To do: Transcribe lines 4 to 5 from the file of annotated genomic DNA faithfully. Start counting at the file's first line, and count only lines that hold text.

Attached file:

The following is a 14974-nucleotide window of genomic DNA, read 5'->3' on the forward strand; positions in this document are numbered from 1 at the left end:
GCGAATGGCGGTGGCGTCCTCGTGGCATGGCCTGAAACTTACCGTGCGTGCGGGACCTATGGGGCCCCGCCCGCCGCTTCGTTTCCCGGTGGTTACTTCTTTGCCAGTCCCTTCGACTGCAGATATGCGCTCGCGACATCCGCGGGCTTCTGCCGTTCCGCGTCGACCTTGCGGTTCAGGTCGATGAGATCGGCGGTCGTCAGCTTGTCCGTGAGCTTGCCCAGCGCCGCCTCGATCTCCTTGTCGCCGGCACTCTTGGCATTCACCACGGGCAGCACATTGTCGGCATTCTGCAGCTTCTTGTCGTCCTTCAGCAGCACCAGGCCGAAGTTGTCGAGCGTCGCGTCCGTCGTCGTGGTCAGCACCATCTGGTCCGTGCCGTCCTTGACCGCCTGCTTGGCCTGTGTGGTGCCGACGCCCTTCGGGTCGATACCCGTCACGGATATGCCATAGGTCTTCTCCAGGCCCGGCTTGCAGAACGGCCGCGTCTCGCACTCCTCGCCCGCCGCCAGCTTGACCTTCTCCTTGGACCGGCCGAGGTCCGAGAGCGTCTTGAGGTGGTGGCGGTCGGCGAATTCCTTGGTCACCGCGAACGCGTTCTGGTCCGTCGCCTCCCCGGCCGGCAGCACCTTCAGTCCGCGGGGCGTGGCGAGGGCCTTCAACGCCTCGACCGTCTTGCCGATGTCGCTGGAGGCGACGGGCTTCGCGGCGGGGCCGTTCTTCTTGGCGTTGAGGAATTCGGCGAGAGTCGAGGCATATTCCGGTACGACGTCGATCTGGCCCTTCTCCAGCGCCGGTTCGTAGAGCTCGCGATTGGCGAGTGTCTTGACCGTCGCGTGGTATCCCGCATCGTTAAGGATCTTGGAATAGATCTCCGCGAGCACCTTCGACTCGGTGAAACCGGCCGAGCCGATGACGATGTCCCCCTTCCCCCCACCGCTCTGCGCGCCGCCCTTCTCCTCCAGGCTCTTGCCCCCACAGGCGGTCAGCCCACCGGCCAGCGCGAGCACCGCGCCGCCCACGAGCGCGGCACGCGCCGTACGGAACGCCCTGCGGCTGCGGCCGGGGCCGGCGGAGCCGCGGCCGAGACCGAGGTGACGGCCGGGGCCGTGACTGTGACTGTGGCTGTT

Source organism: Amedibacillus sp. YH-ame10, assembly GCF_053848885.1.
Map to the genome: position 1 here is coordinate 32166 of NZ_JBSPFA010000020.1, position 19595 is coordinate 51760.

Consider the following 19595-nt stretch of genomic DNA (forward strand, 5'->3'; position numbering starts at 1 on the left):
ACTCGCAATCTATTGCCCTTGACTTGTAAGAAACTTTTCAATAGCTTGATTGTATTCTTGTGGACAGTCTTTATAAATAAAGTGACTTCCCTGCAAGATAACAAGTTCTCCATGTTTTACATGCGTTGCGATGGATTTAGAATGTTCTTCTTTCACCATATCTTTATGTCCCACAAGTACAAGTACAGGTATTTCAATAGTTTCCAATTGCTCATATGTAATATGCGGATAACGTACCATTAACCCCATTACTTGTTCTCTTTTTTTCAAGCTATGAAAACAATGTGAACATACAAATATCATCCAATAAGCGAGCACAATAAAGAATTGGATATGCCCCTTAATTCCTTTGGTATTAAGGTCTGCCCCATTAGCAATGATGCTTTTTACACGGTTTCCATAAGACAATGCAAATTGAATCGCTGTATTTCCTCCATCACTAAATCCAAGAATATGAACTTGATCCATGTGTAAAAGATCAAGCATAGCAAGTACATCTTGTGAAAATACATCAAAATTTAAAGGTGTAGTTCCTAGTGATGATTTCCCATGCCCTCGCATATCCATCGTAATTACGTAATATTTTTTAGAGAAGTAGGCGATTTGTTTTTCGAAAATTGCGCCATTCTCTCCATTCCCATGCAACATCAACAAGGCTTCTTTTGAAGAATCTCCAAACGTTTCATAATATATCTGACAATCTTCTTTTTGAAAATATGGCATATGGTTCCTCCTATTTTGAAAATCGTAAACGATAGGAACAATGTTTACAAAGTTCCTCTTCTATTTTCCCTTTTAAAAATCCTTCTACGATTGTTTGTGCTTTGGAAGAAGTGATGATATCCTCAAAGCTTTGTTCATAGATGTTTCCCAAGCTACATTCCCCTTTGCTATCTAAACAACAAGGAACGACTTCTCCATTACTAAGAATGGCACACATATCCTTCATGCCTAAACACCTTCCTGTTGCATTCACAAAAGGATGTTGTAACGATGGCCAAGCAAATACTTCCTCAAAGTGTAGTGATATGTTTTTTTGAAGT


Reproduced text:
Map to the genome: position 1 here is coordinate 32166 of NZ_JBSPFA010000020.1, position 19595 is coordinate 51760.

Consider the following 19595-nt stretch of genomic DNA (forward strand, 5'->3'; position numbering starts at 1 on the left):